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How much did Mitt Romney get for his La Jolla mansion?

People walk along the beach in front of a home owned by Mitt Romney, and his wife Ann on Friday, Oct. 11, 2013, in La Jolla, Calif.
People walk along the beach in front of a home owned by Mitt Romney, and his wife Ann on Friday, Oct. 11, 2013, in La Jolla, Calif. Romney has sold the oceanfront mansion — of car elevator fame — for a whopping $23.5 million.
Gregory Bull, Associated Press

Utah Sen. Mitt Romney has sold his oceanfront mansion — of car elevator fame — in La Jolla, California, for a whopping $23.5 million.

The La Jolla Light reported that Romney, a one-time Republican presidential nominee, completed the sale June 30, according to the San Diego County recorder’s office.

Romney and his wife, Ann, bought the property, including a 3,000-square-foot home in 2008 for $12 million. They tore down the house to build an 8,150-square-foot mansion with five bedrooms, six bathrooms and 65 feet of ocean frontage. Romney’s campaign in 2012 said the car elevator was necessary to create a four-car garage to accommodate his many children and grandchildren.

In the 2012 presidential election, the car elevator came under attack by the Barack Obama campaign and its surrogates looking to paint Romney as a megamillionaire out of touch with the concerns of ordinary Americans.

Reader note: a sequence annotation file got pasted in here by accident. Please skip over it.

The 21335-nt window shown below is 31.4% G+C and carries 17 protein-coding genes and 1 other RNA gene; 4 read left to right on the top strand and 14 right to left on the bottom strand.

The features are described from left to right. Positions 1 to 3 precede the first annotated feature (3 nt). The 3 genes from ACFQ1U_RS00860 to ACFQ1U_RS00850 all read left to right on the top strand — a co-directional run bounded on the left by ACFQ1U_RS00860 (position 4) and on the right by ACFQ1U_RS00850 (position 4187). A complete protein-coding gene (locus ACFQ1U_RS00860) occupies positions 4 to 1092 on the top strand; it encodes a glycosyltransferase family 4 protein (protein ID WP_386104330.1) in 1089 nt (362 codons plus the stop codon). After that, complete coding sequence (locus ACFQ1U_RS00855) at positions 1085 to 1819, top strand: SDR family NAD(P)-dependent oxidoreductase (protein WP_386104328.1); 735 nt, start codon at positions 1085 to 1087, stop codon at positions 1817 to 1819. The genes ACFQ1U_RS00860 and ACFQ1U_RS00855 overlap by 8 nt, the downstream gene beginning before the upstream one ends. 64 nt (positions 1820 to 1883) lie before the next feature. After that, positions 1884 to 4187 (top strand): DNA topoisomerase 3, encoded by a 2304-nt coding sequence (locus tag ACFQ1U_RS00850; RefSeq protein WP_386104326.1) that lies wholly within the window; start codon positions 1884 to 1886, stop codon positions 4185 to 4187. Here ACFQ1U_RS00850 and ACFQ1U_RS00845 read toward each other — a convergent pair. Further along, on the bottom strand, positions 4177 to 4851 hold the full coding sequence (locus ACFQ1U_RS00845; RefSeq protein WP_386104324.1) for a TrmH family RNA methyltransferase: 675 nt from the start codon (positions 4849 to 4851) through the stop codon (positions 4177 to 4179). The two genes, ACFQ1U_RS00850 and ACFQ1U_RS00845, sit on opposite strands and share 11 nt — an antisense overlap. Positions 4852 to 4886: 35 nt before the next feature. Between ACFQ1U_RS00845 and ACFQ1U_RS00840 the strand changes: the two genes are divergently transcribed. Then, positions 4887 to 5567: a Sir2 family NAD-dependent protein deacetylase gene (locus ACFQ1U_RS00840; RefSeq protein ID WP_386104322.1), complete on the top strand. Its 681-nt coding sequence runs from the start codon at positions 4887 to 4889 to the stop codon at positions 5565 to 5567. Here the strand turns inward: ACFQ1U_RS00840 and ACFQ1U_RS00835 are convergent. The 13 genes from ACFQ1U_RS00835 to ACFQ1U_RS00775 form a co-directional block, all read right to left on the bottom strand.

Former Michigan Gov. Jennifer Granholm sharply criticized Romney at the time over his opposition to the auto industry bailout and his personal wealth, saying that in his world “the cars get the elevator, the workers get the shaft.”

The sale price of Romney’s house made it the fifth-most expensive home sale in San Diego County and the third-most expensive for La Jolla, according to the La Jolla Light. Romney revealed the sale in late June during a virtual discussion on infrastructure sponsored by the Salt Lake Chamber.

The Romneys sold the house to William and Marisa Rastetter. Rastetter, a scientist, entrepreneur and venture capitalist, is the chairman of Neurocrine Biosciences.

Romney considered selling the house near the end of its reconstruction. Several neighbors and conservationists opposed the project, saying the design was out of place for La Jolla.